Monday, September 9, 2013

Trust the airline for their hotel room?

Delhi used to be "controlled chaos";
apparently it changed when
opening the new terminal
I have been stuck several times in an airport having missed the last flight out, and been left to rely on the airline to get me to a hotel (assuming it is their fault that I missed my flight, in which case they are required to provide accommodations). The question is, would you take them up on their offer for a hotel, or just take care of it yourself? Well, here is my experience and you can decide for yourself if you would want to change your mind after reading this.

I arrived at the counter of the airline in New Delhi with my ticket expecting to check in, when the clerk told me that my flight had departed two hours earlier. They apparently had changed their flight schedules and never notified me. I had made the reservation through an on-line travel site, which might have been the reason, but in my opinion, not notifying me of the schedule change was inexcusable.

I insisted that the airline provide accommodations, which took about 30 minutes and talking to another clerk and a supervisor, and traversing the terminal to find the right people to talk with. The fact that it was one a.m. probably did not help, in addition to the fact that this was India, of course, which is notorious for being organized chaos in everything they seem to do. I waited outside for 15 minutes for a van to show up, which it did, but apparently this van had recently been flooded during the recent monsoon. The inside, including seats were soaking wet. In any case, the van took a shortcut to the hotel through an area where they could have filmed “Slumdog Millionaire,” frequently driving through a foot of water. After about 45 minutes of driving, it finally came to an obscure small hotel, which was probably rated with a half star, if at all, and I got a room with a bed to sleep in.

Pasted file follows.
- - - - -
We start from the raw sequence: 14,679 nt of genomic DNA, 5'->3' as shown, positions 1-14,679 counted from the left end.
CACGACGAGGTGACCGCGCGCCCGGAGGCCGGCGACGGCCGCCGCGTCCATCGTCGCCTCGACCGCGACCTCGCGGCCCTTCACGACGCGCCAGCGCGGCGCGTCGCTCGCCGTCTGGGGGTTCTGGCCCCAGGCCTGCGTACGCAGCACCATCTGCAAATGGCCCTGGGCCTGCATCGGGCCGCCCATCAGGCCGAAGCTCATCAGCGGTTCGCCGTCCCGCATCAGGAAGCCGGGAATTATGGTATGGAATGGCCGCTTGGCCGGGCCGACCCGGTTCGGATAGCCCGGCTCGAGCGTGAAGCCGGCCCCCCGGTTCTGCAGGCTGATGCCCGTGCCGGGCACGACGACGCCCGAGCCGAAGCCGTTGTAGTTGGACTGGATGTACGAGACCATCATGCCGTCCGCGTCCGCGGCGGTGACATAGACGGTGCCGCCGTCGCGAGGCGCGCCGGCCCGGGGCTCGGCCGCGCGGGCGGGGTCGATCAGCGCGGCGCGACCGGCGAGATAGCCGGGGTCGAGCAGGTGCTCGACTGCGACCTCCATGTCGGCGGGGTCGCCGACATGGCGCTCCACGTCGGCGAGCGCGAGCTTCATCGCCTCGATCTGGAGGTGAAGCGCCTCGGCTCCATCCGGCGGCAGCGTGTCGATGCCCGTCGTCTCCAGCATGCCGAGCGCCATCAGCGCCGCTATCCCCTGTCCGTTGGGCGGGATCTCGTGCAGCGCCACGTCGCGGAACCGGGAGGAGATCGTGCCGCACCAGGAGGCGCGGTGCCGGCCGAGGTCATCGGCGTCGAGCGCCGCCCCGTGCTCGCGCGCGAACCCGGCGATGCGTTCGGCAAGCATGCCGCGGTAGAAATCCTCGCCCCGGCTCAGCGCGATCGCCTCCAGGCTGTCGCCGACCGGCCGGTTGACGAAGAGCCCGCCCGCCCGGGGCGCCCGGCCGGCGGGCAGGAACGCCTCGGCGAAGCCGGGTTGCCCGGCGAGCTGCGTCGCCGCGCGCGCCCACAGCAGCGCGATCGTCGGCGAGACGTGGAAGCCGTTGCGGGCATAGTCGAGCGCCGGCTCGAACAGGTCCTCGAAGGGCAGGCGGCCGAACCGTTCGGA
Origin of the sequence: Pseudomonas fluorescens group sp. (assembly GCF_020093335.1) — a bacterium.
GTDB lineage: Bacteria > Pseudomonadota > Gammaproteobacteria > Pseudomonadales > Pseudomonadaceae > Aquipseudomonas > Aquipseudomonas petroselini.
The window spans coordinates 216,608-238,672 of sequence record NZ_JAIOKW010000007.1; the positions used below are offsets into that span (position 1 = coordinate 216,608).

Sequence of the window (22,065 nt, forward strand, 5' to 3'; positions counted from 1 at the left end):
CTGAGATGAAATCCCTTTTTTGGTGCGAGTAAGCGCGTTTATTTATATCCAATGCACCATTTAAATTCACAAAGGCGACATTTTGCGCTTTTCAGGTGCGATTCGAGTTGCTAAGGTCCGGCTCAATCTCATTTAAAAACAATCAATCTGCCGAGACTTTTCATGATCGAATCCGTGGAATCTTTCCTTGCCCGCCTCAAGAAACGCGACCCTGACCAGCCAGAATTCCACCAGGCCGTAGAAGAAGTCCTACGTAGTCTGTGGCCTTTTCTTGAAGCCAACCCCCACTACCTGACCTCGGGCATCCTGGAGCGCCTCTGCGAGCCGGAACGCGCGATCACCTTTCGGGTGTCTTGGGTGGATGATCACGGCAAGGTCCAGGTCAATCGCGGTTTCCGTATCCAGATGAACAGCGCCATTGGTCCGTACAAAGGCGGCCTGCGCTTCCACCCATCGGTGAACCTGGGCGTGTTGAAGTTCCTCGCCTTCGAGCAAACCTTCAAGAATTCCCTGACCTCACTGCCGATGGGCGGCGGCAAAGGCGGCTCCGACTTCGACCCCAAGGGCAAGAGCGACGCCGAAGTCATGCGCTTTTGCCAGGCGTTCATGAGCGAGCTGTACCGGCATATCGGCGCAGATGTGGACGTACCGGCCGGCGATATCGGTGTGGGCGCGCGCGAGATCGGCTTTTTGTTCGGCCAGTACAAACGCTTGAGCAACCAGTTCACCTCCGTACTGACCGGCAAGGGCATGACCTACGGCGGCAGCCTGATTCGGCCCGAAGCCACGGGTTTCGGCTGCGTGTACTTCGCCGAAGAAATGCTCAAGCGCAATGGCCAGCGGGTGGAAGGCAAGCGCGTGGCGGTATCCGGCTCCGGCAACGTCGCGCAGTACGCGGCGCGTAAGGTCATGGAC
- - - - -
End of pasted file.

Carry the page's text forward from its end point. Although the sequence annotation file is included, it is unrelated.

This was probably the most eventful overnight stay I’ve had. Other times this has happened, the hotels were typically closer to the airport, but often flooded by 100 or so stranded people trying to check in with a reduced night staff. It takes an average of five minutes for each person to check in for a few hours of sleep. On average, you spend 30 minutes at the airport standing in line to get a hotel voucher, another 45 minutes to pick up your checked luggage, and wait another 15 minutes for a hotel bus. You end up getting to your bed at around 2 a.m. with a reissued ticket for the first flight out, typically around 7 a.m. with a 5 a.m. check-in time. You are lucky to get three hours of sleep. 

Image the alternative. As soon as you find out that you are stuck, you arrange for your own hotel, call a shuttle and have them pick you up. You would probably gain at least two hours of sleep. The best thing of course is being able to stay in the terminal, there are several international airports that have a hotel in the terminal where you can rent a room by the hour, but unfortunately, there are only a few of those (notably Singapore).

I know what I’ll do next time I get stuck overnight. Even though it might cost me about $100 or so, it is worth it. The additional rest is more important. The lesson learned for me is that free things are not always the best, and principles such as “they should pay for it,” are not worth pursuing if the result is detrimental to what you cherish, such as rest, lack of aggravation, and  the risks of being in a strange country surrounded by people who don’t speak my language.


  1. I was stuck in Chicago due to storms on the East Coast.
    There were 3 conventions in town and no vacant hotel rooms. I asked a Chicago cop if he knew of any motels. He gave me three different phone numbers. I got a room with my first call. Two passengers at the phone kiosk overheard my call and told me not to hang up. They got rooms too! It was a motel for truckers, ten minutes from airport, with clean sheets, a shower, HBO and minibar. I ordered a pizza for dinner. I was stuck there for two nights, but happy not to be lying on an airline cot beneath an arrival board in a brightly lit, noisy terminal.

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